Adam and Eve


"Evangelical Christians have generally resisted the demythologisation of the events of the gospels, whereby, for example, the resurrection of Jesus is interpreted as a mythical portrayal of the principle of new life. Indeed, they have argued strongly that it is the very historicity of the resurrection event that is so vital. However, when it comes to the biblical figures of Adam and Eve, there has been a far greater willingness to interpret them as mythical or symbolic. The simple aim of this chapter is to show, in sketch, that, far from being a peripheral matter for fussy literalists, it is biblically and theologically necessary for Christians to believe in Adam as i) a historical person who ii) fathered the entire human race."


#4 RE: Adam and EveLuke Jordan 2011-03-26 07:37
James, you're right, maybe I overstated my question. It is just a possibility. I just wanted to point out that sometimes we do not read the details that are not explicitly written.

There are other plausible read-between-the-lines theories, such as the Gap Theory, which suggests a lot happened between the first two verses of the Bible (such as other creations!) It was proposed to try to understand where demons came from. Nowhere (that I know of) in the Bible does it explicitly explain these frightening entities. It does mention in Romans 8:38 that they are not angels.

Good verse (Acts 17:26) - it does say lineage from one man ...but it doesn't explicitly say who :) and goes on to say we're offspring from God. Is this part poetic? Maybe Adam was the first MODERN human.

I think your biology is correct, but I haven't studied genetics for awhile...

Anyways, good points, and I hope we all get more clear on whatever the truth is!
#3 ...finishing off my comment:James 2011-03-24 15:24
At that time, there was (as is argued) much greater genetic potential within each individual, so there was a much lower risk (if any) of genetic abnormalities. (As a biologist, you are no doubt more expert in this area than I am, so do put me right on this if I’m wrong.)
I don’t offer these as cast-iron evidence, but merely that there are fully reasonable explanations to the questions you’ve raised and thus it is perhaps not as clearcut as you have made out.

As an aside, the clearest verse for me in showing the Adam and Eve were the parents of the whole human race is Acts 17:26: “From one man he made every nation of men, that they should inhabit the whole earth.” (NIV) Perhaps Mike Reeves elaborates on these more in his chapter, I’ll have to get the book to find out!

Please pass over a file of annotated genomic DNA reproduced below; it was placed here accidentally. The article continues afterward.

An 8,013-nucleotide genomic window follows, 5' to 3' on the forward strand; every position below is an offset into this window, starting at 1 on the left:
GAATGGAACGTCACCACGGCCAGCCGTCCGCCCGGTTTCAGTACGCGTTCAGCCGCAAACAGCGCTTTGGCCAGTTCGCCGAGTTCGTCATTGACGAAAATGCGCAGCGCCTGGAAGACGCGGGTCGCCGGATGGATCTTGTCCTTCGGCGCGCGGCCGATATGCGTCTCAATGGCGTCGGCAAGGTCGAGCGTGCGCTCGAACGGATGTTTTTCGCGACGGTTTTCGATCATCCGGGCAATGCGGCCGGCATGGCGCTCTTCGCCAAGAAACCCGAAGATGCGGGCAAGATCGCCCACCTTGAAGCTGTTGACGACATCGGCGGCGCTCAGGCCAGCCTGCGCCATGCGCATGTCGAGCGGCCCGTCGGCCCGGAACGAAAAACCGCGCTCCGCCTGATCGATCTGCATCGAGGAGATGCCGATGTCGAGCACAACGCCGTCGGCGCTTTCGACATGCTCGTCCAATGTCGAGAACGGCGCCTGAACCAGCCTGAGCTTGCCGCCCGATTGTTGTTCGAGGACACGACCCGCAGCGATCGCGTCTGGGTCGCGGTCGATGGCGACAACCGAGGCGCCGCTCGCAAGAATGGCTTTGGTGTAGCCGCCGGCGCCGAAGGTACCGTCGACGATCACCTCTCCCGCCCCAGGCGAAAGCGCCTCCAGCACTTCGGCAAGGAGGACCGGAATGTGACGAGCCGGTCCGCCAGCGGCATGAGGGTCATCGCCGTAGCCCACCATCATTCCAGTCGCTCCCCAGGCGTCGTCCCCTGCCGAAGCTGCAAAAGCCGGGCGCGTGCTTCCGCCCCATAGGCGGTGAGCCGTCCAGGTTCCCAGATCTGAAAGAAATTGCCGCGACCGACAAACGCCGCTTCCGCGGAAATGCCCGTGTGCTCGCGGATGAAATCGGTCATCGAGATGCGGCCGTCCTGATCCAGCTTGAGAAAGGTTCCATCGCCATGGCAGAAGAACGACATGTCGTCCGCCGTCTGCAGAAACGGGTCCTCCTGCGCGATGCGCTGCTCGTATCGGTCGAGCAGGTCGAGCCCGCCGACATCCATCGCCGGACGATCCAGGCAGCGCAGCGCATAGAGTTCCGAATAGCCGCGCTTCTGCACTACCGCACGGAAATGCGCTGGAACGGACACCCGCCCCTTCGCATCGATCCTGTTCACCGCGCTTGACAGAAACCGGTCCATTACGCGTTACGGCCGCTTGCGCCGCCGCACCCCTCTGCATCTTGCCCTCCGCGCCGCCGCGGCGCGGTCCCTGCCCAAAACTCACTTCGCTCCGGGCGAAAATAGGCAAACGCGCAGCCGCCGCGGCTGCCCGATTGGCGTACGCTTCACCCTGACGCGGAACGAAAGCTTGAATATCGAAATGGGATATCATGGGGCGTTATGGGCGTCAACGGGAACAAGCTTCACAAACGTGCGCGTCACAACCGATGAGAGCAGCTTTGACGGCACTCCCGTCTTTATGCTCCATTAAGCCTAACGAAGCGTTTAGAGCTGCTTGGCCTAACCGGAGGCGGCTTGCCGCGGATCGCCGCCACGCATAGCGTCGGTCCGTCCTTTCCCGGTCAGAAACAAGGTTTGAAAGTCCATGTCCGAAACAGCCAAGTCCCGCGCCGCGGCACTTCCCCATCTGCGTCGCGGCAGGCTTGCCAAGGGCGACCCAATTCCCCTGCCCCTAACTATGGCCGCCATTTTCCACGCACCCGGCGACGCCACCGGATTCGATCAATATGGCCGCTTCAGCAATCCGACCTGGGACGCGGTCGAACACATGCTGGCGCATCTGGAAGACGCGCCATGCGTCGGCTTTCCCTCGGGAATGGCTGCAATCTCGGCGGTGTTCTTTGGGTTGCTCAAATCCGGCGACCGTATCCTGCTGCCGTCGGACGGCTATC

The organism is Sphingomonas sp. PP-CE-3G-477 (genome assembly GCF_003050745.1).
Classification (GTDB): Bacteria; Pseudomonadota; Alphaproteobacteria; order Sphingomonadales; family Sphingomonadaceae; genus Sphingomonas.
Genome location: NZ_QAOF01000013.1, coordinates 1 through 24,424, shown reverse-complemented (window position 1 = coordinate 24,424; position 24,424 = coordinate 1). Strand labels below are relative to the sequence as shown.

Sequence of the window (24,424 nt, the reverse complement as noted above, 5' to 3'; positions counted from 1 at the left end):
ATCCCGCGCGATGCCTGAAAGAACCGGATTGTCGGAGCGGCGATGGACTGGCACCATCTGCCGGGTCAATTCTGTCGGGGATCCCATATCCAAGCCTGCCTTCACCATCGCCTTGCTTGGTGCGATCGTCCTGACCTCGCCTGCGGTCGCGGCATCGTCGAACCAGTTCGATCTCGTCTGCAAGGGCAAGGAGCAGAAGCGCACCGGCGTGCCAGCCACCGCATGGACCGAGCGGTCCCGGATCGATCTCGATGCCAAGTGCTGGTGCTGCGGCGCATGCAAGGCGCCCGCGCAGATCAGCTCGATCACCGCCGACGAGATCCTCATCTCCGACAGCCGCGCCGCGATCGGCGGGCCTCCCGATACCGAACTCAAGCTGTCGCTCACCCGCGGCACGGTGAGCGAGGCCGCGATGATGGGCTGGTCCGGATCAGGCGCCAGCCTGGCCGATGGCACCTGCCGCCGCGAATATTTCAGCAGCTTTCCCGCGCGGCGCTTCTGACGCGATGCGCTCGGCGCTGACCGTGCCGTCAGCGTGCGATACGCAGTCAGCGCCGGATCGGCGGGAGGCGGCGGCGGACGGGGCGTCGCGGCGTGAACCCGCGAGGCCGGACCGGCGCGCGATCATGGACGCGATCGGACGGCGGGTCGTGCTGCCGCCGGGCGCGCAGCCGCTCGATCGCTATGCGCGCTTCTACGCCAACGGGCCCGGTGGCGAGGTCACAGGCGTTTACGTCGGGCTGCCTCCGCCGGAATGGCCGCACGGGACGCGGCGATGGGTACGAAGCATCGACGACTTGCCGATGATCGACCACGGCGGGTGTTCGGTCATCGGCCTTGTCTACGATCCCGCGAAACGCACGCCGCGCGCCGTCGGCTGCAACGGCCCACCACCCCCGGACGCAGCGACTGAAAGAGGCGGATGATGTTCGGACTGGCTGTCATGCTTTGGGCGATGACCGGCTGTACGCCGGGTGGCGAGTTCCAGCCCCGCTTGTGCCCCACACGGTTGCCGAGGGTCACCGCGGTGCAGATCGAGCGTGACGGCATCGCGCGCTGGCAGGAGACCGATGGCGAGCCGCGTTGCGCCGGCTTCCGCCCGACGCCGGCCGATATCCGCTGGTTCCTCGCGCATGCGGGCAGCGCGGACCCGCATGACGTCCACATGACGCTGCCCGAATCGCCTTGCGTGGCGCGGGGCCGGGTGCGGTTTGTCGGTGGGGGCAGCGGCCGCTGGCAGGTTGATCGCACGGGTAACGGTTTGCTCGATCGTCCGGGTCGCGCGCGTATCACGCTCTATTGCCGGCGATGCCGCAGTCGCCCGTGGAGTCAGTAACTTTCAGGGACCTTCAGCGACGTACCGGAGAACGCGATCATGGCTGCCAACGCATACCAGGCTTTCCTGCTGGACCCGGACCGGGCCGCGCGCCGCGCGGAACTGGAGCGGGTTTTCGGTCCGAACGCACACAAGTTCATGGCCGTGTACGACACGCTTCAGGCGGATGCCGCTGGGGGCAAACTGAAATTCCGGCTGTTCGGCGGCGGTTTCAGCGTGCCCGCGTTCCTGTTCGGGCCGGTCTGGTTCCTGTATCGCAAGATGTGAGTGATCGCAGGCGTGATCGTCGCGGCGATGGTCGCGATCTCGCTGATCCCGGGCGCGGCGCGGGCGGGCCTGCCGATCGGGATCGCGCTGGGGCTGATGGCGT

#2 Just a thought on who Cain marriedJames 2011-03-24 15:23
Firstly, I'd point out that I am undecided on exactly where I stand on this issue and am still working to figure it all out.
However, I thought I would just address the questions you raised, which are often raised.
1. Who was Cain afraid of?
While Genesis 4 describes Cain's banishment it doesn't give a timeline to events. Thus (if the greater longevity of people at the time is accepted) it may have been many years, in which time Adam and Eve may well have had many other sons and daughters. It seems plausible that one of these may have sought to 'avenge' Abel by taking out Cain.
2. Who did he marry? Someone from Adam and Eve's family?
The frequent answer to this is that it could have been one of Adam and Eve's daughters, i.e. his sister. It's important not to impose the societal norms of later times onto this antediluvian period. One of the chief reasons why incest is (rightly!) prohibited today is the danger of genetic problems with any offspring.
#1 Graduate StudentLuke Jordan 2011-03-21 02:11
I am a Christian and a biologist. I believe both to be true, so I am a theistic evolutionist.

While questions remain, I believe there are more questions in the other camps (creationism/ID and atheism). I look forward to reading this book and Alexander's to challenge my position.

From this extract, I disagree with point ii, and I have an example from the Bible:

In Gen 4:13-18, Cain is banished from the Garden of Eden and wander the earth. He is afraid of people killing him, so God puts a mark on his head indicating that whoever kills him would receive extra punishment. Cain wanders to the land of Nod, marries someone, has a son, and builds a city.

But who was Cain afraid of? Who did he marry? Someone from Adam and Eve's family?

This leads me, from a Biblical text understanding, to believe there were other people around at the time besides Adam and Eve, who were not fathered by Adam.

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Book Price: £9.99
Paperback 192 pages
ISBN 9781844744060
Published 20/11/2009

Edited by
Norman C. Nevin
Foreword by
Wayne Grudem

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